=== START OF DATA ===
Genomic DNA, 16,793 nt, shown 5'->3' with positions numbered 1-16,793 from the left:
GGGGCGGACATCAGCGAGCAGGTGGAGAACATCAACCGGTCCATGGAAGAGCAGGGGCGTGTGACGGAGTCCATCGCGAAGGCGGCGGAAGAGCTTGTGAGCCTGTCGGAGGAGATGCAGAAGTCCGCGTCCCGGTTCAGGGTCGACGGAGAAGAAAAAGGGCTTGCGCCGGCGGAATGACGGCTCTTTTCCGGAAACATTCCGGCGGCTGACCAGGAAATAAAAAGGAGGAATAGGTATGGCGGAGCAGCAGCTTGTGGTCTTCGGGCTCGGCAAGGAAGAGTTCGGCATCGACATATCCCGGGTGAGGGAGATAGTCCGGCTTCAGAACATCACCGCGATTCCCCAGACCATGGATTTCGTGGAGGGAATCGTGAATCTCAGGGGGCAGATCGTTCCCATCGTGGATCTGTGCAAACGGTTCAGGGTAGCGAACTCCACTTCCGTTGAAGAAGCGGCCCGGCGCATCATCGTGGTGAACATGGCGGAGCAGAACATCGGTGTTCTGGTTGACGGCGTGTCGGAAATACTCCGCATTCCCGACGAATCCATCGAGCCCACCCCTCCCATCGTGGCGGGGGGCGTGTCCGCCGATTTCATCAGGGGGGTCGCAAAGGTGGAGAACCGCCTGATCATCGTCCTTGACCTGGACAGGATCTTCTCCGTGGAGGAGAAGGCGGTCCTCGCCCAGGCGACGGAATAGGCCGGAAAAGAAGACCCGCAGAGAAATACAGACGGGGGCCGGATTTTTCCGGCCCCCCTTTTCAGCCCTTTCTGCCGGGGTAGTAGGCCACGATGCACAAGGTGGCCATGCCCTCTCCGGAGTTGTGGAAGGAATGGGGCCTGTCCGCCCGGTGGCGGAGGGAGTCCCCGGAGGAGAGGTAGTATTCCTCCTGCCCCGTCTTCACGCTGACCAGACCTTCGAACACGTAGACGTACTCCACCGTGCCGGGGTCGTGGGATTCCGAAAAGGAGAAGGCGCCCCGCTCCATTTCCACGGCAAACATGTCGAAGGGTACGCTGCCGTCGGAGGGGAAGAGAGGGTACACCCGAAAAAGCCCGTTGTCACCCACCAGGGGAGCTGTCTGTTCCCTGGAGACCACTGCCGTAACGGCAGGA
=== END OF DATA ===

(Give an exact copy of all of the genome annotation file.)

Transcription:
Genomic DNA, 16,793 nt, shown 5'->3' with positions numbered 1-16,793 from the left:
GGGGCGGACATCAGCGAGCAGGTGGAGAACATCAACCGGTCCATGGAAGAGCAGGGGCGTGTGACGGAGTCCATCGCGAAGGCGGCGGAAGAGCTTGTGAGCCTGTCGGAGGAGATGCAGAAGTCCGCGTCCCGGTTCAGGGTCGACGGAGAAGAAAAAGGGCTTGCGCCGGCGGAATGACGGCTCTTTTCCGGAAACATTCCGGCGGCTGACCAGGAAATAAAAAGGAGGAATAGGTATGGCGGAGCAGCAGCTTGTGGTCTTCGGGCTCGGCAAGGAAGAGTTCGGCATCGACATATCCCGGGTGAGGGAGATAGTCCGGCTTCAGAACATCACCGCGATTCCCCAGACCATGGATTTCGTGGAGGGAATCGTGAATCTCAGGGGGCAGATCGTTCCCATCGTGGATCTGTGCAAACGGTTCAGGGTAGCGAACTCCACTTCCGTTGAAGAAGCGGCCCGGCGCATCATCGTGGTGAACATGGCGGAGCAGAACATCGGTGTTCTGGTTGACGGCGTGTCGGAAATACTCCGCATTCCCGACGAATCCATCGAGCCCACCCCTCCCATCGTGGCGGGGGGCGTGTCCGCCGATTTCATCAGGGGGGTCGCAAAGGTGGAGAACCGCCTGATCATCGTCCTTGACCTGGACAGGATCTTCTCCGTGGAGGAGAAGGCGGTCCTCGCCCAGGCGACGGAATAGGCCGGAAAAGAAGACCCGCAGAGAAATACAGACGGGGGCCGGATTTTTCCGGCCCCCCTTTTCAGCCCTTTCTGCCGGGGTAGTAGGCCACGATGCACAAGGTGGCCATGCCCTCTCCGGAGTTGTGGAAGGAATGGGGCCTGTCCGCCCGGTGGCGGAGGGAGTCCCCGGAGGAGAGGTAGTATTCCTCCTGCCCCGTCTTCACGCTGACCAGACCTTCGAACACGTAGACGTACTCCACCGTGCCGGGGTCGTGGGATTCCGAAAAGGAGAAGGCGCCCCGCTCCATTTCCACGGCAAACATGTCGAAGGGTACGCTGCCGTCGGAGGGGAAGAGAGGGTACACCCGAAAAAGCCCGTTGTCACCCACCAGGGGAGCTGTCTGTTCCCTGGAGACCACTGCCGTAACGGCAGGA